Cross-Generational Management

A cross section of the generational groups — Zemke, a veteran; Vernon, a baby boomer; and Buege, a gen Xer — provide the following suggestions for managing employees of all ages:

1. Recruit and manage with attitudes in mind. According to Zemke, veterans want to hear that age and experience are assets, not liabilities. They want to know about the company’s long-term goals and strategies, and how they can fit in. Baby boomers want the challenge of solving problems, and they want to know how they can make a difference, how they can stand out and be recognized. Gen Xers want to know that they will be evaluated on merit instead of seniority, that they won’t be asked to sacrifice their personal lives for their work lives and that they won’t be micromanaged. Nexters like the idea of working in teams. They want to join companies that are on the cutting edge of new technologies and that will provide them with continuing educational and learning opportunities.

2. Treat everyone as a peer. Effective management across generations means putting age and status in the background. Buege says, "When I’m dealing with people on a one-on-one basis, what I want from them isn’t just the facts and the statistics. I want their judgments and opinions. You need to make people comfortable so they can be honest and open."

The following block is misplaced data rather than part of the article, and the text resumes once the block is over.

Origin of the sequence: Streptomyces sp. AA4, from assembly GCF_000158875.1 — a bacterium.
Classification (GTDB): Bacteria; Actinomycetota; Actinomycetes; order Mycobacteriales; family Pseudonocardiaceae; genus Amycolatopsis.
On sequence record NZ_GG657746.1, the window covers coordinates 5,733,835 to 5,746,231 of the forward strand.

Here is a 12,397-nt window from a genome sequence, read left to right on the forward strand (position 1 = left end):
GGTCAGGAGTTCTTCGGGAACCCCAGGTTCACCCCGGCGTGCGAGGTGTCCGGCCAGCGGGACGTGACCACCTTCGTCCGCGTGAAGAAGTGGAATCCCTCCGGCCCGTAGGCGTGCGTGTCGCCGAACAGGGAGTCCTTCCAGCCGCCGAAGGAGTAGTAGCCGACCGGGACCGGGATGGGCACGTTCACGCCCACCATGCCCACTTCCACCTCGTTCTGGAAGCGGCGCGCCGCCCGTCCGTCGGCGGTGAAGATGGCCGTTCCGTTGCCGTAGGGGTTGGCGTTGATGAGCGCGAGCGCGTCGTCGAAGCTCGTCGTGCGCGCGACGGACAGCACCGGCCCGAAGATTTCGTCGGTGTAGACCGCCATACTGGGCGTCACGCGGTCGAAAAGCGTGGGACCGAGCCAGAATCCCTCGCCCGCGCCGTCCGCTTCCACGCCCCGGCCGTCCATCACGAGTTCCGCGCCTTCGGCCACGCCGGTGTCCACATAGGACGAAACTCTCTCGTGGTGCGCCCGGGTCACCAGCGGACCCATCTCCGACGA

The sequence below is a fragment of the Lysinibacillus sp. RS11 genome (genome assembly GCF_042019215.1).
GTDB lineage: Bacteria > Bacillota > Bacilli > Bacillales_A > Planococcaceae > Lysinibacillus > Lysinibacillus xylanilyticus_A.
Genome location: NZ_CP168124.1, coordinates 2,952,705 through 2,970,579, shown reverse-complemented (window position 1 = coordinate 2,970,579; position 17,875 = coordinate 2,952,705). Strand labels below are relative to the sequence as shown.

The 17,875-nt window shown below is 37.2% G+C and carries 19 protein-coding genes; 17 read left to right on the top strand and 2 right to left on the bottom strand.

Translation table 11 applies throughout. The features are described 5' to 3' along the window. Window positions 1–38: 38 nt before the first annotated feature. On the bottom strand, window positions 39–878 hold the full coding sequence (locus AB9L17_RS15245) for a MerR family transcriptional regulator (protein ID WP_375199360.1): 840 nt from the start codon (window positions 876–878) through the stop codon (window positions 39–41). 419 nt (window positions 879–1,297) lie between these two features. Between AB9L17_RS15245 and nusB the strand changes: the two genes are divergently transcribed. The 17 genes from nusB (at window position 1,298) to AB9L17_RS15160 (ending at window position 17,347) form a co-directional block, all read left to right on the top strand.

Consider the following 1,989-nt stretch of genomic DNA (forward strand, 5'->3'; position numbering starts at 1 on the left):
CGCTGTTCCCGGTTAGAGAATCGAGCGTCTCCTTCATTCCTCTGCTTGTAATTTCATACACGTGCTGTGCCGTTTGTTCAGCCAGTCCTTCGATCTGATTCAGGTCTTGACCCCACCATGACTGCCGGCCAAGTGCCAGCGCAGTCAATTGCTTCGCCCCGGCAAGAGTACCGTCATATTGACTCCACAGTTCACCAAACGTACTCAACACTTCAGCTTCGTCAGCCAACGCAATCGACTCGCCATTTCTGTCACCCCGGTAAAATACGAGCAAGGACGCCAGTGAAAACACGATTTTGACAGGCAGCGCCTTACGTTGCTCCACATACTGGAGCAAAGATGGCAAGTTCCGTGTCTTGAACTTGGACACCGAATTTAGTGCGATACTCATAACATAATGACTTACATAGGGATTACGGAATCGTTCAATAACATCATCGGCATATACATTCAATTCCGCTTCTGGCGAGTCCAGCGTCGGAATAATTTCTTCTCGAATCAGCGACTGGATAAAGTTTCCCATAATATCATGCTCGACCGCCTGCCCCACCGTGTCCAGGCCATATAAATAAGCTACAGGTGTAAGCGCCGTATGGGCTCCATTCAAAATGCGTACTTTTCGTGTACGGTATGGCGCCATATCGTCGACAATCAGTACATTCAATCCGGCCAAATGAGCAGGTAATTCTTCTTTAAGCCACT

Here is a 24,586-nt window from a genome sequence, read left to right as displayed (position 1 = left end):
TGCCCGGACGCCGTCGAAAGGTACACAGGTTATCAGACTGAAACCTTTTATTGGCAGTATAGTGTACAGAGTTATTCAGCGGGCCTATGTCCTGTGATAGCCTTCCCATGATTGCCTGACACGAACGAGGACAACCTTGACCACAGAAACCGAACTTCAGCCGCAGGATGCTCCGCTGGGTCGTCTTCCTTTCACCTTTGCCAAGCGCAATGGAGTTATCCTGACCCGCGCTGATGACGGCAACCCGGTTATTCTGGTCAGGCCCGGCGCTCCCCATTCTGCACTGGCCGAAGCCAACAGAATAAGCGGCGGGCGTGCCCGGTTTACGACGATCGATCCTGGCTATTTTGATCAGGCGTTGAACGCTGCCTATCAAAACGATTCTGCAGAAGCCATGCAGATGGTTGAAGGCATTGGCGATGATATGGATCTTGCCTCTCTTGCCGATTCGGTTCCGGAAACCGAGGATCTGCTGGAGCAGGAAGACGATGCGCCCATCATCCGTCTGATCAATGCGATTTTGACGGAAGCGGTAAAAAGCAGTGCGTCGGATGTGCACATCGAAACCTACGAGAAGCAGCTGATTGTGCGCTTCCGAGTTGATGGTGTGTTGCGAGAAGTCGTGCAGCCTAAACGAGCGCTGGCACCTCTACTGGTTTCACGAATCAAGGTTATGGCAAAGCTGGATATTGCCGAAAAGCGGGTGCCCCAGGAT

3. Recognize the value and necessity of older workers. Vernon states, "A lot of attention has been paid to the younger workers, those coming out of school with technical skills. But that’s not all that is needed in the workforce. In most situations you need people who have lots of experience, particularly in the managing of companies. When work was really physical, people burned out in their 40s and 50s, and that’s a leftover attitude that a lot of people still have. However, people can keep working into their 60s and 70s and still be very productive. That gap between the leftover attitude and reality will need to be addressed as we start having worker shortages."

4. Praise the team, but don’t forget the star performers. Regardless of their age, employees need to be recognized for outstanding contributions. Buege asserts, "Playing the team game doesn’t replace or relieve you of the responsibility to recognize your star performers. Not everyone on a team always pulls equal weight on a project. You need to say to the star performer, ‘I recognize and appreciate what you did. Maybe I can’t run around and wave the flag for you as publicly as I can for the team, but understand that I see your contribution.’ That works wonders with high performers."